I don’t know that much about the case but it looks like she could have been a victim of human trafficking. She called her parents and said everyone should stop looking for her, but she acted strange during the conversation and wouldn’t say where she was or if she was actually okay.
There hasn’t been any news on this case, at least not in the English language media, in a long time.
MPs who spoke little or no English at the time of their disappearances. There are probably a lot more on here than I include on this list. I have their primary language, if I know it for sure, in parentheses. I’m not going to make any assumptions; the guy from Korea probably speaks Korean, but it doesn’t say that so I didn’t list his language. Most of these people are either visitors or immigrants to the United States. I’m not including people who are unable to speak English due to some physical or mental disability.
Vyacheslav Arjkadyevich Akopov (Uzbek)
Galina Morozova Brown (Russian)
Rosa Marie Camacho (Spanish)
Anton Cesnjevar (German)
Young Hwan Chang
Nelida De Jesus Del Valle (Spanish)
Lian Fang Feng (Chinese)
Luis Osvaldo Diego Garcia
Delfina Soledad Esiquio Guzman (Mixtec)
Adan Jacquez Hernandez (Spanish)
James P. Higham III (Japanese)
Yansis Massiel Juarez (Spanish)
Hee Chol Kim
Margarita Medina (Spanish)
Oscar Garcia Quintanilla (Spanish)
Karla Carolina Rodriguez (Spanish)
Luz Daris Rodriguez
Philistin Saintcyr (Haitian Creole)
Felipe Santos (Spanish)
Federico Ventura Supnet (Ilocano)
Mouy Tieng Tang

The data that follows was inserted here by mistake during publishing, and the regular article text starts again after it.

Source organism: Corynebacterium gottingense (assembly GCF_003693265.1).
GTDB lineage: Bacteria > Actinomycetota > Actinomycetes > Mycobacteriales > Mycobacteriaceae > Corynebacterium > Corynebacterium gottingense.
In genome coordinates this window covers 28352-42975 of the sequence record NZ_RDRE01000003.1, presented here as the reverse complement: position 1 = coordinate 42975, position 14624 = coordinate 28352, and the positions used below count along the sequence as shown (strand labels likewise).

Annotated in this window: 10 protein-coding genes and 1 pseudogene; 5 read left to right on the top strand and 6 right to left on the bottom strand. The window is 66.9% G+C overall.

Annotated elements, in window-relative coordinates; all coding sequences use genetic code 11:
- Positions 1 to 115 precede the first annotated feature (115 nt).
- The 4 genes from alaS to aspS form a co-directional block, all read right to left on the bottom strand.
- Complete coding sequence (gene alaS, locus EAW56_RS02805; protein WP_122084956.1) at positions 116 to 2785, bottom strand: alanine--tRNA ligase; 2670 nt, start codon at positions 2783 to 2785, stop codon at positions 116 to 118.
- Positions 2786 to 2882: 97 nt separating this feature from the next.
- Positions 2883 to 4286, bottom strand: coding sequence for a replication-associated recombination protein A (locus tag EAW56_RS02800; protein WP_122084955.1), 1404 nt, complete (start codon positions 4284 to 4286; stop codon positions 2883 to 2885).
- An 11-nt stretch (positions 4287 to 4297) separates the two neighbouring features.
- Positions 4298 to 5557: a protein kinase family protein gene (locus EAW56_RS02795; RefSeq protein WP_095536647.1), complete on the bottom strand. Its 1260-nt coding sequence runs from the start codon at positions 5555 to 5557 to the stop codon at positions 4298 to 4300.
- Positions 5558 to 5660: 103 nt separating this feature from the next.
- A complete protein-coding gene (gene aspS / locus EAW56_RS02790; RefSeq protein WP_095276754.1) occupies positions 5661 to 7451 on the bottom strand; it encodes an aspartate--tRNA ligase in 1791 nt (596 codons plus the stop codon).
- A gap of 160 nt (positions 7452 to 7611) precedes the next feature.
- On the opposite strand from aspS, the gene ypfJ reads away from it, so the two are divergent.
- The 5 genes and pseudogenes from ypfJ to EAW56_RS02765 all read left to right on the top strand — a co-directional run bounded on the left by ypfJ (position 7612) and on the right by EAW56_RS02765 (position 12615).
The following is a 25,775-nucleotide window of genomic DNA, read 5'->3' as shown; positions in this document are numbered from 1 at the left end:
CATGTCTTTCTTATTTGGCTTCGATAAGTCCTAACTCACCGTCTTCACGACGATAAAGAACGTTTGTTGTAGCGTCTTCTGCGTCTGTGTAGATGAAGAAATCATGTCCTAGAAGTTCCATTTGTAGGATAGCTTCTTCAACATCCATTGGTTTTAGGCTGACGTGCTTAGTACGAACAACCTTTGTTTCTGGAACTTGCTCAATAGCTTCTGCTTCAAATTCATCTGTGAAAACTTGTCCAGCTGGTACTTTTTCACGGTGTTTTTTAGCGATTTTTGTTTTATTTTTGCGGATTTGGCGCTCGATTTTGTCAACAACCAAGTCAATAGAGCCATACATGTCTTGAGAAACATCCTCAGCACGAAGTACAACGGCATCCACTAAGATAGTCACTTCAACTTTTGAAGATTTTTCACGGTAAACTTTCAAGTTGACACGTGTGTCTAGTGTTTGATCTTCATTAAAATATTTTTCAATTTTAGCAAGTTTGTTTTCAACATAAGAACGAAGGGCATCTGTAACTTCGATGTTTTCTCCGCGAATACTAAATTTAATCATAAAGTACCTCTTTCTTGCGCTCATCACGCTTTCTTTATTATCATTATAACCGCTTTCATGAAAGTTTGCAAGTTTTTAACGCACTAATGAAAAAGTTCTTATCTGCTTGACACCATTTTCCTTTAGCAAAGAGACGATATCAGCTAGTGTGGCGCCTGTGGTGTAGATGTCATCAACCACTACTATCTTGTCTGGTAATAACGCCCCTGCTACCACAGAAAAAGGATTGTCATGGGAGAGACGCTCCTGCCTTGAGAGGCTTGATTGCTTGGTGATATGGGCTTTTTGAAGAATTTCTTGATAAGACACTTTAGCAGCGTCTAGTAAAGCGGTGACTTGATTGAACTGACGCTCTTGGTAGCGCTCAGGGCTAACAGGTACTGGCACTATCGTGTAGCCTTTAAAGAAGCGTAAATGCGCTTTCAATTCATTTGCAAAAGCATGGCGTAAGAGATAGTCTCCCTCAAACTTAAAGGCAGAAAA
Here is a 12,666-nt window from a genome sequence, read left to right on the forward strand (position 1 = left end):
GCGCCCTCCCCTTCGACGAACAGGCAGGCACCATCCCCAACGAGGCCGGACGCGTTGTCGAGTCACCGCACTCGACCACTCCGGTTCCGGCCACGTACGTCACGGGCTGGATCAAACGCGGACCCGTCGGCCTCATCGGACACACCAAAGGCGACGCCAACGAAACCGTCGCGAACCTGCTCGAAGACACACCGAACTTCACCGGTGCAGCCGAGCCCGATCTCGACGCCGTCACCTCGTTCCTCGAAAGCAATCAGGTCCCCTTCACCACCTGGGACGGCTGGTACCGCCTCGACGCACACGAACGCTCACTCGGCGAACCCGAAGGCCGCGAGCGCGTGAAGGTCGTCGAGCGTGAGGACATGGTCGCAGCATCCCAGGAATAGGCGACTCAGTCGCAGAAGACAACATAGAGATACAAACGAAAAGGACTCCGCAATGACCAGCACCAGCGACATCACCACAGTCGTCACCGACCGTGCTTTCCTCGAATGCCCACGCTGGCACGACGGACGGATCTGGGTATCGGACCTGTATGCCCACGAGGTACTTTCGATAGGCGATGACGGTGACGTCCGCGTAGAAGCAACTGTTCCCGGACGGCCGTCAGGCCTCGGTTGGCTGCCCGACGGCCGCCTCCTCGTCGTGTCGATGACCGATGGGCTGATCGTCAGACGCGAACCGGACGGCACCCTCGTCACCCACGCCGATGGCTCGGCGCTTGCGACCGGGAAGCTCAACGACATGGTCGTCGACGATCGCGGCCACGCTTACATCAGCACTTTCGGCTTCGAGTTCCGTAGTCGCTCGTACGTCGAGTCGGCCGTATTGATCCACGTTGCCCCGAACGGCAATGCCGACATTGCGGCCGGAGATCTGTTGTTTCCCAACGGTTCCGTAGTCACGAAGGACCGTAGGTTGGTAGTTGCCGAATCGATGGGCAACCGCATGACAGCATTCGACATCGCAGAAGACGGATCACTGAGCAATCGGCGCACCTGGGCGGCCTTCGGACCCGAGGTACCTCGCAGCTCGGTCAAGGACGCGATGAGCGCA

Ducong Trinh (Vietnamese)
Carla Vicentini (Portuguese)
Yuan Xia Wang (Mandarin Chinese)
Masumi Watanabe (Japanese)
Valerie Wojcik (Polish)
Yuen Kwang Wong
Pietro Zarfino (Italian)
Selected by Annie of For the Lost fame, this week’s Select It Sunday case is Jitsuro D. Hiramoto. This seventeen-year-old Japanese-American young man vanished from Berkeley, California three days into 1984, and was never seen again.
Although it says “few details are available in his case” I actually know a little bit more about Jitsuro’s disappearance than it says on Charley. I got an email nearly five years ago from a high school friend of his. But I didn’t feel comfortable putting it all on the website, since it wasn’t from any “official” source and since it was information that might upset Jitsuro’s family.
Here’s what little I feel like I can say: Jitsuro dropped out of sight mysteriously in 1984, but it wasn’t until his high school’s ten-year class reunion in 1994 that my correspondent found out he was missing. Fliers were mailed out with the class reunion invitations, asking people who knew Jits (that was his nickname) to get in touch with a private investigator who was looking into his disappearance. My correspondent did speak to the P.I., who said Jits left a note when he disappeared. Suffice it to say that the person who wrote me believes Jitsuro is probably dead.
His family, according to the email I got, still lives in Berkeley.